Meet Four Pakistani Women Peacebuilders
Over the past 10 years, an estimated 35,000 Pakistanis have been killed as a result of terrorism and extremist violence. The numbers are rapidly growing. To turn the tide, Pakistani women are mobilizing communities across the country and implementing innovative, citizen-led approaches to countering radicalism.
This week, Inclusive Security brought four of these leaders to Washington, DC to highlight the role of women in moderating violent extremism. The delegates are also advocating to US policymakers for reforms that would enhance inclusion of women in critical decision-making processes related to peace and security.
Meet the Women Leaders
The world’s first ever female graduate in the comparative study of Sharia and secular law, Huma Chughtai has spent decades reforming Pakistan’s parliament, police, and judiciary. Ms. Chughtai works with Pakistani police forces to increase the recruitment and retention of female officers, and with legislators and policymakers across Pakistan to sensitize them about conflict resolution and human rights. Using her expertise in Sharia law, Ms. Chughtai trains youth in the provinces most impacted by terrorism on the peaceful elements of Islam, linking international conventions with Islamic tenets to counter radical arguments that fuel extremism. Born in Rawalpindi, Huma Chughtai serves as a standing legal consultant to the Women’s Parliamentary Caucus and has been an advisor to the former Ministry of Women Development.
Shaista Pervaiz represents Punjab province as a member of the ruling Pakistan Muslim League-Nawaz party in the country’s National Assembly. Earlier this year, she became General Secretary of the Women’s Parliamentary Caucus. She is also chief organizer for PML-N’s women’s wing-Lahore chapter. MNA Pervaiz is vocal in the press and on social media about the importance of women’s inclusion in strengthening democracy and bringing peace and security to Pakistan. She has traveled throughout the world to speak about violence in her home country, as well as women’s leadership in political, economic, and social spheres.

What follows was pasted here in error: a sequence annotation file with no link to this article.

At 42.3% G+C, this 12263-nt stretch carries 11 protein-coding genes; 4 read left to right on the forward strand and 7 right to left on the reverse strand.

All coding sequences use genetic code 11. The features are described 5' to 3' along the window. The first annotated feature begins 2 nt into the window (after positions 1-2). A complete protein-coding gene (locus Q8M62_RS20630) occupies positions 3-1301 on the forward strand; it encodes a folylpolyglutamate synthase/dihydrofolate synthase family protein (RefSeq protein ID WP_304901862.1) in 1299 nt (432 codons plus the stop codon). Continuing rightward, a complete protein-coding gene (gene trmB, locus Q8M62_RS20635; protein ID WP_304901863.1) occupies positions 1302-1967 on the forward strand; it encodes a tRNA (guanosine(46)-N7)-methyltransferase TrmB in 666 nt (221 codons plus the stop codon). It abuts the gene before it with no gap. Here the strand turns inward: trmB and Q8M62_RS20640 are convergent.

Working directly with mothers of radicalized youths and utilizing her detailed knowledge of the Quran, Mossarat Qadeem has rescued hundreds of young men from exploitation by extremists. Ms. Qadeem is Founder and Executive Director of PAIMAN Alumni Trust (Paiman = “Promise”), a nonprofit group promoting sociopolitical and economic empowerment of marginalized Pakistanis. With PAIMAN, she established the country’s first center for conflict transformation and peacebuilding, which has helped thousands of youth and women across the Federally Administered Tribal Areas and Khyber Pukhtunkwa province prevent and resolve conflict. In 2013, Ms. Quadeem served as interim Minister for Information, Culture and Education in Khyber Pukhtunkwa. Ms. Qadeem is also the national coordinator of Amn-o-Nisa, a coalition of women leaders throughout Pakistan striving to moderate violent extremism and promote understanding among diverse ethnic, religious, and political groups.
Senator Nuzhat Sadiq was named one of the top performers in Pakistan’s parliament by the Free and Fair Election Network for her consistent sponsorship of key legislation. Sen. Sadiq represents Punjab province as a member of the Pakistan Muslim League-Nawaz, the current majority party. Previously, as a member of the National Assembly from 2008 to 2012, Sen. Sadiq helped found the Women’s Parliamentary Caucus. The Caucus has been instrumental in authoring and advocating for gender-sensitive legislation, such as the 2011 bill aimed at preventing acid attacks against women.
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